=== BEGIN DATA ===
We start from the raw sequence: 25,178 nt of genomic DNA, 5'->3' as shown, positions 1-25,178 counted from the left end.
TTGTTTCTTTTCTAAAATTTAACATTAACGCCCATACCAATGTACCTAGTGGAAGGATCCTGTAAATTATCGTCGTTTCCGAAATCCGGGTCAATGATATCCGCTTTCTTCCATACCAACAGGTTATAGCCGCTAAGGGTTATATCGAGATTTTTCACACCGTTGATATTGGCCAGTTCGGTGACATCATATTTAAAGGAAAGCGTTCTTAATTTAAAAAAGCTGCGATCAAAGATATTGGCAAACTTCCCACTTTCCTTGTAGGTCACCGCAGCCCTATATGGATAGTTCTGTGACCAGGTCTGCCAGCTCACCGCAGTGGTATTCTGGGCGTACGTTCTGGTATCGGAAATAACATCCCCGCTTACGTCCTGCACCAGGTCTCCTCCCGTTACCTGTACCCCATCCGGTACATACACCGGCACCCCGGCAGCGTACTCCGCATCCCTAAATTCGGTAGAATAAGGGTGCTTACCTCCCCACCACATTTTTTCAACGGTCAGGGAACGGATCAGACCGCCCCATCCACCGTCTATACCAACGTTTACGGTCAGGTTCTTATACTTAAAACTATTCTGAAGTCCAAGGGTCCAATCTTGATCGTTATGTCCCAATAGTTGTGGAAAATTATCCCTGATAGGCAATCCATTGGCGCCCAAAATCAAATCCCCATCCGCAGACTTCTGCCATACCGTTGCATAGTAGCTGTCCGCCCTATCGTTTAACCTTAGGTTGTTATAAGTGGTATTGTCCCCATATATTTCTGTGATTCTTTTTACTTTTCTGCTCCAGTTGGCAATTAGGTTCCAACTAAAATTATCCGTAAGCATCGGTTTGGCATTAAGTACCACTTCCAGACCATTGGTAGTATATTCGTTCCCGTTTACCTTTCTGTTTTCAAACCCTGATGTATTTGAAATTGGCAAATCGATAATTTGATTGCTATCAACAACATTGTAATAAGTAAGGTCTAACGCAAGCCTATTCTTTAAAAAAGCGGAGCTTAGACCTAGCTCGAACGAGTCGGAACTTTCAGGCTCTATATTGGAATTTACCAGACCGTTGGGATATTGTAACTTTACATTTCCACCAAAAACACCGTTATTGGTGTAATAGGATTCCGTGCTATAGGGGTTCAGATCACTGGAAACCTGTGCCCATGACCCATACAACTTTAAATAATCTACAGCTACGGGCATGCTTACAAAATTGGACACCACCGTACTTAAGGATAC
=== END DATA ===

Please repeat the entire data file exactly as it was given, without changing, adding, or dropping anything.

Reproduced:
We start from the raw sequence: 25,178 nt of genomic DNA, 5'->3' as shown, positions 1-25,178 counted from the left end.
TTGTTTCTTTTCTAAAATTTAACATTAACGCCCATACCAATGTACCTAGTGGAAGGATCCTGTAAATTATCGTCGTTTCCGAAATCCGGGTCAATGATATCCGCTTTCTTCCATACCAACAGGTTATAGCCGCTAAGGGTTATATCGAGATTTTTCACACCGTTGATATTGGCCAGTTCGGTGACATCATATTTAAAGGAAAGCGTTCTTAATTTAAAAAAGCTGCGATCAAAGATATTGGCAAACTTCCCACTTTCCTTGTAGGTCACCGCAGCCCTATATGGATAGTTCTGTGACCAGGTCTGCCAGCTCACCGCAGTGGTATTCTGGGCGTACGTTCTGGTATCGGAAATAACATCCCCGCTTACGTCCTGCACCAGGTCTCCTCCCGTTACCTGTACCCCATCCGGTACATACACCGGCACCCCGGCAGCGTACTCCGCATCCCTAAATTCGGTAGAATAAGGGTGCTTACCTCCCCACCACATTTTTTCAACGGTCAGGGAACGGATCAGACCGCCCCATCCACCGTCTATACCAACGTTTACGGTCAGGTTCTTATACTTAAAACTATTCTGAAGTCCAAGGGTCCAATCTTGATCGTTATGTCCCAATAGTTGTGGAAAATTATCCCTGATAGGCAATCCATTGGCGCCCAAAATCAAATCCCCATCCGCAGACTTCTGCCATACCGTTGCATAGTAGCTGTCCGCCCTATCGTTTAACCTTAGGTTGTTATAAGTGGTATTGTCCCCATATATTTCTGTGATTCTTTTTACTTTTCTGCTCCAGTTGGCAATTAGGTTCCAACTAAAATTATCCGTAAGCATCGGTTTGGCATTAAGTACCACTTCCAGACCATTGGTAGTATATTCGTTCCCGTTTACCTTTCTGTTTTCAAACCCTGATGTATTTGAAATTGGCAAATCGATAATTTGATTGCTATCAACAACATTGTAATAAGTAAGGTCTAACGCAAGCCTATTCTTTAAAAAAGCGGAGCTTAGACCTAGCTCGAACGAGTCGGAACTTTCAGGCTCTATATTGGAATTTACCAGACCGTTGGGATATTGTAACTTTACATTTCCACCAAAAACACCGTTATTGGTGTAATAGGATTCCGTGCTATAGGGGTTCAGATCACTGGAAACCTGTGCCCATGACCCATACAACTTTAAATAATCTACAGCTACGGGCATGCTTACAAAATTGGACACCACCGTACTTAAGGATAC